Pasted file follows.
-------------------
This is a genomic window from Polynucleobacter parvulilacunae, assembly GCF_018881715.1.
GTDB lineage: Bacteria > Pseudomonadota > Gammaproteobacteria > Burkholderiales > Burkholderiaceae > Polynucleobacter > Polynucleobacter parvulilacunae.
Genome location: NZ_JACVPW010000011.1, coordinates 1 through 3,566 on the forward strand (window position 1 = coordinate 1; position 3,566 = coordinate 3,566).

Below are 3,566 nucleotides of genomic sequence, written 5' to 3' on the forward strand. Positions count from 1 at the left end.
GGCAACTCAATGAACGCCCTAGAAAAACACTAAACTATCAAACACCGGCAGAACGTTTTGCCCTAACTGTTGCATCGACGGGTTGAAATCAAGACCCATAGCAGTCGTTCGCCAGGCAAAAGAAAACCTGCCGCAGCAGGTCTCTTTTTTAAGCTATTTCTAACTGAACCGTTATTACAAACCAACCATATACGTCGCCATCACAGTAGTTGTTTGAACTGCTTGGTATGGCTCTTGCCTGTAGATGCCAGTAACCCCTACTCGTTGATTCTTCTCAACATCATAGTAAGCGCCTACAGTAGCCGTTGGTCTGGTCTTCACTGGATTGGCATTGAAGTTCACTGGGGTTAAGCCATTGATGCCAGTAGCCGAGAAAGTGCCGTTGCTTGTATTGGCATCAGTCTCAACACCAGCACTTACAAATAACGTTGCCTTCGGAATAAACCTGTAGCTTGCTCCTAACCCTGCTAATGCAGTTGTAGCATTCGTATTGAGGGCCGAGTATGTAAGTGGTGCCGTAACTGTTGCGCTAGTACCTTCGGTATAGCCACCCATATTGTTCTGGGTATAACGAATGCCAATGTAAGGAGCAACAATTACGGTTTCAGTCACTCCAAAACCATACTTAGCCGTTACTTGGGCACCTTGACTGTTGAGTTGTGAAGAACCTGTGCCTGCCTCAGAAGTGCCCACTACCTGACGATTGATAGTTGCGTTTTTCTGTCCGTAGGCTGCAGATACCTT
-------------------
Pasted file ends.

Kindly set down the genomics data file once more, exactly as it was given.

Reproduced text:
This is a genomic window from Polynucleobacter parvulilacunae, assembly GCF_018881715.1.
GTDB lineage: Bacteria > Pseudomonadota > Gammaproteobacteria > Burkholderiales > Burkholderiaceae > Polynucleobacter > Polynucleobacter parvulilacunae.
Genome location: NZ_JACVPW010000011.1, coordinates 1 through 3,566 on the forward strand (window position 1 = coordinate 1; position 3,566 = coordinate 3,566).

Below are 3,566 nucleotides of genomic sequence, written 5' to 3' on the forward strand. Positions count from 1 at the left end.
GGCAACTCAATGAACGCCCTAGAAAAACACTAAACTATCAAACACCGGCAGAACGTTTTGCCCTAACTGTTGCATCGACGGGTTGAAATCAAGACCCATAGCAGTCGTTCGCCAGGCAAAAGAAAACCTGCCGCAGCAGGTCTCTTTTTTAAGCTATTTCTAACTGAACCGTTATTACAAACCAACCATATACGTCGCCATCACAGTAGTTGTTTGAACTGCTTGGTATGGCTCTTGCCTGTAGATGCCAGTAACCCCTACTCGTTGATTCTTCTCAACATCATAGTAAGCGCCTACAGTAGCCGTTGGTCTGGTCTTCACTGGATTGGCATTGAAGTTCACTGGGGTTAAGCCATTGATGCCAGTAGCCGAGAAAGTGCCGTTGCTTGTATTGGCATCAGTCTCAACACCAGCACTTACAAATAACGTTGCCTTCGGAATAAACCTGTAGCTTGCTCCTAACCCTGCTAATGCAGTTGTAGCATTCGTATTGAGGGCCGAGTATGTAAGTGGTGCCGTAACTGTTGCGCTAGTACCTTCGGTATAGCCACCCATATTGTTCTGGGTATAACGAATGCCAATGTAAGGAGCAACAATTACGGTTTCAGTCACTCCAAAACCATACTTAGCCGTTACTTGGGCACCTTGACTGTTGAGTTGTGAAGAACCTGTGCCTGCCTCAGAAGTGCCCACTACCTGACGATTGATAGTTGCGTTTTTCTGTCCGTAGGCTGCAGATACCTT